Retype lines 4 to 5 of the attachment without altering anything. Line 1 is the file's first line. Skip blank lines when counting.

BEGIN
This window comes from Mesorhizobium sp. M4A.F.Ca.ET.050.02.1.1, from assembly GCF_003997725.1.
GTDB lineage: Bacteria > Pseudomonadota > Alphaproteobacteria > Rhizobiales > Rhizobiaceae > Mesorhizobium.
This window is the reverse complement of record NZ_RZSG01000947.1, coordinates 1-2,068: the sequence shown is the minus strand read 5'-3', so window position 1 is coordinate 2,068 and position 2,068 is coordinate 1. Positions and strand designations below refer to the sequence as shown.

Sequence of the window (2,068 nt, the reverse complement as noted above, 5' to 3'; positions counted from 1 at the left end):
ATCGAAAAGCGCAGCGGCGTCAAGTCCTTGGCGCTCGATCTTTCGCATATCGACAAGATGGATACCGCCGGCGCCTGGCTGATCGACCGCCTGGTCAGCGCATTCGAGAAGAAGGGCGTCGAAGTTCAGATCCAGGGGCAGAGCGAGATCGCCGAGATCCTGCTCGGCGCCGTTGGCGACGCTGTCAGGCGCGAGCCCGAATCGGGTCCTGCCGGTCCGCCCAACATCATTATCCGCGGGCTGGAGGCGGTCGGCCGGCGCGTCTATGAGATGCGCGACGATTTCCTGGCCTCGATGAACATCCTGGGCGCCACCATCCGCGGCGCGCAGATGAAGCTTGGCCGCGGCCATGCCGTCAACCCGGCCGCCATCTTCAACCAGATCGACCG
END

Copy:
Sequence of the window (2,068 nt, the reverse complement as noted above, 5' to 3'; positions counted from 1 at the left end):
ATCGAAAAGCGCAGCGGCGTCAAGTCCTTGGCGCTCGATCTTTCGCATATCGACAAGATGGATACCGCCGGCGCCTGGCTGATCGACCGCCTGGTCAGCGCATTCGAGAAGAAGGGCGTCGAAGTTCAGATCCAGGGGCAGAGCGAGATCGCCGAGATCCTGCTCGGCGCCGTTGGCGACGCTGTCAGGCGCGAGCCCGAATCGGGTCCTGCCGGTCCGCCCAACATCATTATCCGCGGGCTGGAGGCGGTCGGCCGGCGCGTCTATGAGATGCGCGACGATTTCCTGGCCTCGATGAACATCCTGGGCGCCACCATCCGCGGCGCGCAGATGAAGCTTGGCCGCGGCCATGCCGTCAACCCGGCCGCCATCTTCAACCAGATCGACCG